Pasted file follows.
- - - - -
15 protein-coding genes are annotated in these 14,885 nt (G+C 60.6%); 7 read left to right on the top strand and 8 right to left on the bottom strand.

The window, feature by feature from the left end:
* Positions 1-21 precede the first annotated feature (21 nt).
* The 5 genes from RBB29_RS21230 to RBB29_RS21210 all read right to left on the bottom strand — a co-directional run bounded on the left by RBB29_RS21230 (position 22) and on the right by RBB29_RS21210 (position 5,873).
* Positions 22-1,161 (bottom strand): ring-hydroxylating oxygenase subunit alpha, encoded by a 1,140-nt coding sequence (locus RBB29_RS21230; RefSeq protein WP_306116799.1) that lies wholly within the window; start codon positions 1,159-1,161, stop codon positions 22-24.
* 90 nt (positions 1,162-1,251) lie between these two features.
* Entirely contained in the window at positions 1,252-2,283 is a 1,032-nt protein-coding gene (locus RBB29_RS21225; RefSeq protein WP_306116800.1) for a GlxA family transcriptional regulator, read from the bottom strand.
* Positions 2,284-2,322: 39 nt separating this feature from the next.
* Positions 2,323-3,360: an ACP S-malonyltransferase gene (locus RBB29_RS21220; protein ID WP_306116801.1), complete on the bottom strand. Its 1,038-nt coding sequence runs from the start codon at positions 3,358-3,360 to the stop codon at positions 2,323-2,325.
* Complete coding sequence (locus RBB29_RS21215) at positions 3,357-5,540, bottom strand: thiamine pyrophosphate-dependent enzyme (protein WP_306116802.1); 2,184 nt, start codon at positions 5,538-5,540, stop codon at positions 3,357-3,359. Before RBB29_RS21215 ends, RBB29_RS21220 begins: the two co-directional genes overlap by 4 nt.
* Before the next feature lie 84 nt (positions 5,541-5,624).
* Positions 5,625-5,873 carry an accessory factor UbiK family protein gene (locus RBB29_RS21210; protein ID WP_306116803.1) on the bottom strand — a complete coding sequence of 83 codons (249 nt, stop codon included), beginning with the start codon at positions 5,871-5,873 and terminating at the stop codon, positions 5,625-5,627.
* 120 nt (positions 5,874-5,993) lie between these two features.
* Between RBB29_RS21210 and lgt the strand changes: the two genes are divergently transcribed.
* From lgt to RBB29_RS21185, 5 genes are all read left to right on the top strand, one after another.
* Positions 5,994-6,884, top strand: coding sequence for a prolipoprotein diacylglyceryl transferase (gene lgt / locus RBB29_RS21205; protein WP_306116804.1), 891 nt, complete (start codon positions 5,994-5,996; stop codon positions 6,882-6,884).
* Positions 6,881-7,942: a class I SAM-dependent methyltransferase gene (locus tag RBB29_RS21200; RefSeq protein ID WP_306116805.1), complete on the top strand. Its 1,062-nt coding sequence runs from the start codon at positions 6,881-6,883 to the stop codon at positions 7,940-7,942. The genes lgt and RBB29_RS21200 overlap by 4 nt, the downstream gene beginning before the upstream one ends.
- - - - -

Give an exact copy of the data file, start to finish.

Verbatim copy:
15 protein-coding genes are annotated in these 14,885 nt (G+C 60.6%); 7 read left to right on the top strand and 8 right to left on the bottom strand.

The window, feature by feature from the left end:
* Positions 1-21 precede the first annotated feature (21 nt).
* The 5 genes from RBB29_RS21230 to RBB29_RS21210 all read right to left on the bottom strand — a co-directional run bounded on the left by RBB29_RS21230 (position 22) and on the right by RBB29_RS21210 (position 5,873).
* Positions 22-1,161 (bottom strand): ring-hydroxylating oxygenase subunit alpha, encoded by a 1,140-nt coding sequence (locus RBB29_RS21230; RefSeq protein WP_306116799.1) that lies wholly within the window; start codon positions 1,159-1,161, stop codon positions 22-24.
* 90 nt (positions 1,162-1,251) lie between these two features.
* Entirely contained in the window at positions 1,252-2,283 is a 1,032-nt protein-coding gene (locus RBB29_RS21225; RefSeq protein WP_306116800.1) for a GlxA family transcriptional regulator, read from the bottom strand.
* Positions 2,284-2,322: 39 nt separating this feature from the next.
* Positions 2,323-3,360: an ACP S-malonyltransferase gene (locus RBB29_RS21220; protein ID WP_306116801.1), complete on the bottom strand. Its 1,038-nt coding sequence runs from the start codon at positions 3,358-3,360 to the stop codon at positions 2,323-2,325.
* Complete coding sequence (locus RBB29_RS21215) at positions 3,357-5,540, bottom strand: thiamine pyrophosphate-dependent enzyme (protein WP_306116802.1); 2,184 nt, start codon at positions 5,538-5,540, stop codon at positions 3,357-3,359. Before RBB29_RS21215 ends, RBB29_RS21220 begins: the two co-directional genes overlap by 4 nt.
* Before the next feature lie 84 nt (positions 5,541-5,624).
* Positions 5,625-5,873 carry an accessory factor UbiK family protein gene (locus RBB29_RS21210; protein ID WP_306116803.1) on the bottom strand — a complete coding sequence of 83 codons (249 nt, stop codon included), beginning with the start codon at positions 5,871-5,873 and terminating at the stop codon, positions 5,625-5,627.
* 120 nt (positions 5,874-5,993) lie between these two features.
* Between RBB29_RS21210 and lgt the strand changes: the two genes are divergently transcribed.
* From lgt to RBB29_RS21185, 5 genes are all read left to right on the top strand, one after another.
* Positions 5,994-6,884, top strand: coding sequence for a prolipoprotein diacylglyceryl transferase (gene lgt / locus RBB29_RS21205; protein WP_306116804.1), 891 nt, complete (start codon positions 5,994-5,996; stop codon positions 6,882-6,884).
* Positions 6,881-7,942: a class I SAM-dependent methyltransferase gene (locus tag RBB29_RS21200; RefSeq protein ID WP_306116805.1), complete on the top strand. Its 1,062-nt coding sequence runs from the start codon at positions 6,881-6,883 to the stop codon at positions 7,940-7,942. The genes lgt and RBB29_RS21200 overlap by 4 nt, the downstream gene beginning before the upstream one ends.